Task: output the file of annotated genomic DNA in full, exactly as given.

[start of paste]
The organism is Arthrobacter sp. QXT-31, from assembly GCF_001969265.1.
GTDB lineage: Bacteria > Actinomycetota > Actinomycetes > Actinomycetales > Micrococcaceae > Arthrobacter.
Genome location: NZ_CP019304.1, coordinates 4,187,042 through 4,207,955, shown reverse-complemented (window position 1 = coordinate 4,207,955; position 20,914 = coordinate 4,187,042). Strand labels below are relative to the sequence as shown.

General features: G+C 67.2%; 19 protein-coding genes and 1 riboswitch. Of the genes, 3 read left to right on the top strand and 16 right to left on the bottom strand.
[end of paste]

The organism is Arthrobacter sp. QXT-31, from assembly GCF_001969265.1.
GTDB lineage: Bacteria > Actinomycetota > Actinomycetes > Actinomycetales > Micrococcaceae > Arthrobacter.
Genome location: NZ_CP019304.1, coordinates 4,187,042 through 4,207,955, shown reverse-complemented (window position 1 = coordinate 4,207,955; position 20,914 = coordinate 4,187,042). Strand labels below are relative to the sequence as shown.

General features: G+C 67.2%; 19 protein-coding genes and 1 riboswitch. Of the genes, 3 read left to right on the top strand and 16 right to left on the bottom strand.